Refactoring Code Comments Can Increase Maintainability

The assertion of this post is that code comments are a smell.  Creating obvious, readable code is more maintainable that unreadable code that is heavily commented.

Matt Hinze is teaching Agile Boot Camp, part 1 this week, and one of his lessons is about code readability.  He spoke about code comments being a smell.  When something smells, it doesn't guarantee that it is rotten, but it does create the need to examine more closely to see if any bacteria is beginning to invade the codebase.  In this case, code comments may be a smell or harbinger of maintainability problem.

Let's get the first straw-man out of the way.  Taking an existing codebase and merely deleting all code comments does not make a system more maintainable.   I'm not suggesting you do this for your existing system.  This course of action would be foolish.

When developing code, sometime one finds that a section is less than obvious.  When an ambiguous section of code is discovered, the wrong course of action is to add a comment describing what it does.  The better option is the refactor the code to make it more obvious. 

Problems with code comments:

  • Code comments are not compiled
  • Code comments are not tested
  • Code comments are not verified frequently
  • Out-of-date comments have negative consequences
  • They are likely to remain when the code changes

How, then, do we communicate to the maintainer the purpose of code that is less than obvious?  Consider the following example that takes some ambiguous code with comments and refactors away the comments.

public class SpeakerClickReport
{
    public int Total { get; set; }
    public int IndTotal { get; set; }

    // get ration of individual clicks to total clicks for a given speaker.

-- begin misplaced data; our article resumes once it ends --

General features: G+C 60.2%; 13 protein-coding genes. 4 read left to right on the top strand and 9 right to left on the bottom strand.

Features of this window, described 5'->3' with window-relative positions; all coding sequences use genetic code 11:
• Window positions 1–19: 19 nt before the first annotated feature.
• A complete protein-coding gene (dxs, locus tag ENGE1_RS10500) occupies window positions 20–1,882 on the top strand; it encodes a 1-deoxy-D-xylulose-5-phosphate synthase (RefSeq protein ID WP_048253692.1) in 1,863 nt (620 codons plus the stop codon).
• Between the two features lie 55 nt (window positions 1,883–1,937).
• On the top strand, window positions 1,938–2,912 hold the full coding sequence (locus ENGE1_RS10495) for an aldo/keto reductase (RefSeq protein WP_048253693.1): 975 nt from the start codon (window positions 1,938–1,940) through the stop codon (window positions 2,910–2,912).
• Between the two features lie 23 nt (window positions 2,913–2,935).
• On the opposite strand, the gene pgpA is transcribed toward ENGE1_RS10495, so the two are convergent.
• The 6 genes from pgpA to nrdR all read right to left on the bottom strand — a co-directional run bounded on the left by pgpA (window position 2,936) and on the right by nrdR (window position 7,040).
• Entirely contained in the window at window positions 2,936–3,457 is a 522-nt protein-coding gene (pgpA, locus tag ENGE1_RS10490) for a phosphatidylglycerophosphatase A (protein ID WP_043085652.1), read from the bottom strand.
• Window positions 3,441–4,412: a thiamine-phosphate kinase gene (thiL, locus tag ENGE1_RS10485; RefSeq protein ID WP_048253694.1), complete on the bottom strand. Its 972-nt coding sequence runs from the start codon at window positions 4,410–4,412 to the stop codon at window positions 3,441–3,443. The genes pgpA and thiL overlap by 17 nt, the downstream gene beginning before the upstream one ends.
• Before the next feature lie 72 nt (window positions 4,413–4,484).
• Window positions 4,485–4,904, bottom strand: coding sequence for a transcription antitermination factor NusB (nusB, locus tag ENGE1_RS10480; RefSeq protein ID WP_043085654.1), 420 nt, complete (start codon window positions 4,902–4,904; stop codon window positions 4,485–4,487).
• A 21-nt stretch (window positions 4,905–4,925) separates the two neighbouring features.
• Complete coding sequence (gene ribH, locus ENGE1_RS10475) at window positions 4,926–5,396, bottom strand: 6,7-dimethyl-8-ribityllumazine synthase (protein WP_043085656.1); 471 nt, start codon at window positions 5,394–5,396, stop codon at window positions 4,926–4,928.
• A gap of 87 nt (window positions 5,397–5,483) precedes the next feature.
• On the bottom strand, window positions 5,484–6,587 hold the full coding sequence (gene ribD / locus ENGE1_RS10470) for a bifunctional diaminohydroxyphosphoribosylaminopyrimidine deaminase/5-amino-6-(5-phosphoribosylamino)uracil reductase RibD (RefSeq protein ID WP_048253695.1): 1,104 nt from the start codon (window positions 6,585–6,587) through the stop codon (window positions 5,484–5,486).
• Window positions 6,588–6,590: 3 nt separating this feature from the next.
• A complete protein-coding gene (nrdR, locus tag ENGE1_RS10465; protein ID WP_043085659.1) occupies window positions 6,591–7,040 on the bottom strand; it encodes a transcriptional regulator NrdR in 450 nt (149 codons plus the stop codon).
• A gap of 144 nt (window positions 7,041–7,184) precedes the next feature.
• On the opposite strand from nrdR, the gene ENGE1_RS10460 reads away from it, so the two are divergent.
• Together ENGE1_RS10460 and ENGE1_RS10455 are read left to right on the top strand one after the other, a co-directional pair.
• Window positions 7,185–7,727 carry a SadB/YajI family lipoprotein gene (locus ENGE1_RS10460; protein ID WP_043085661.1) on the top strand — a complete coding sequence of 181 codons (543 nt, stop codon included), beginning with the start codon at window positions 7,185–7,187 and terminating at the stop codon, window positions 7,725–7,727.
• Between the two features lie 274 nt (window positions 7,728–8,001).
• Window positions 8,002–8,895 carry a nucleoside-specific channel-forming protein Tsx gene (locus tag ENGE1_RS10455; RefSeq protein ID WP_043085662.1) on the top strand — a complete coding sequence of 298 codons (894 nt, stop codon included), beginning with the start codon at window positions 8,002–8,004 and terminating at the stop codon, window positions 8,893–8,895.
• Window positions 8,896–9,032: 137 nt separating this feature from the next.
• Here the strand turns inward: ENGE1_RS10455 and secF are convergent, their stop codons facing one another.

public int GetRatio()
    {
        //Total clicks for all speakers equaling 0
        if (Total == 0) return 0;
        //take clicks for this speaker and get the percentage compared to Total for all speakers
        return (int) (100.0*IndTotal/Total);
    }
}

Notice that the comments help to communicate the intent of the code, although it isn't clear what this code is doing.  When this code changes, these comments will be out-of-date.  Let's consider a refactored example and compare the readability.

public class SpeakerClickReport
{
    public int TotalOfAllSpeakerClicks { get; set; }
    public int NumberOfIndividualClicks { get; set; }

    public int GetPercentageOfTotalForIndividualSpeaker()
    {
        if (TotalOfAllSpeakerClicks == 0)
        {
            return 0;
        }

        var ratioOfTotal = (double)NumberOfIndividualClicks / TotalOfAllSpeakerClicks;
        var percentFormOfRatio = (int) Math.Round(100 * ratioOfTotal);
        return percentFormOfRatio;
    }
}

Notice that none of the code comments are left.  In their place are:

  • More obvious variable names
  • Whitespace used to divide sections
  • More intermediate variables to describe single-step decisions and calculations
  • Public API more obvious
  • Obtaining return value before actually returning it

The second example is more maintainable than the first because as code is refactored, the comments are actually embedded in the code, not ignored by the compiler.  As class members are renamed and moved around, the contextual information will remain and be refined.  The risk of the commenting information being out-of-date and useless is mitigated.  In short, embedding more information into the source code creates more maintainable code.

Code will be read many, many more times than it is written.


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Comments

josh said on 1.16.2009 at 4:13 PM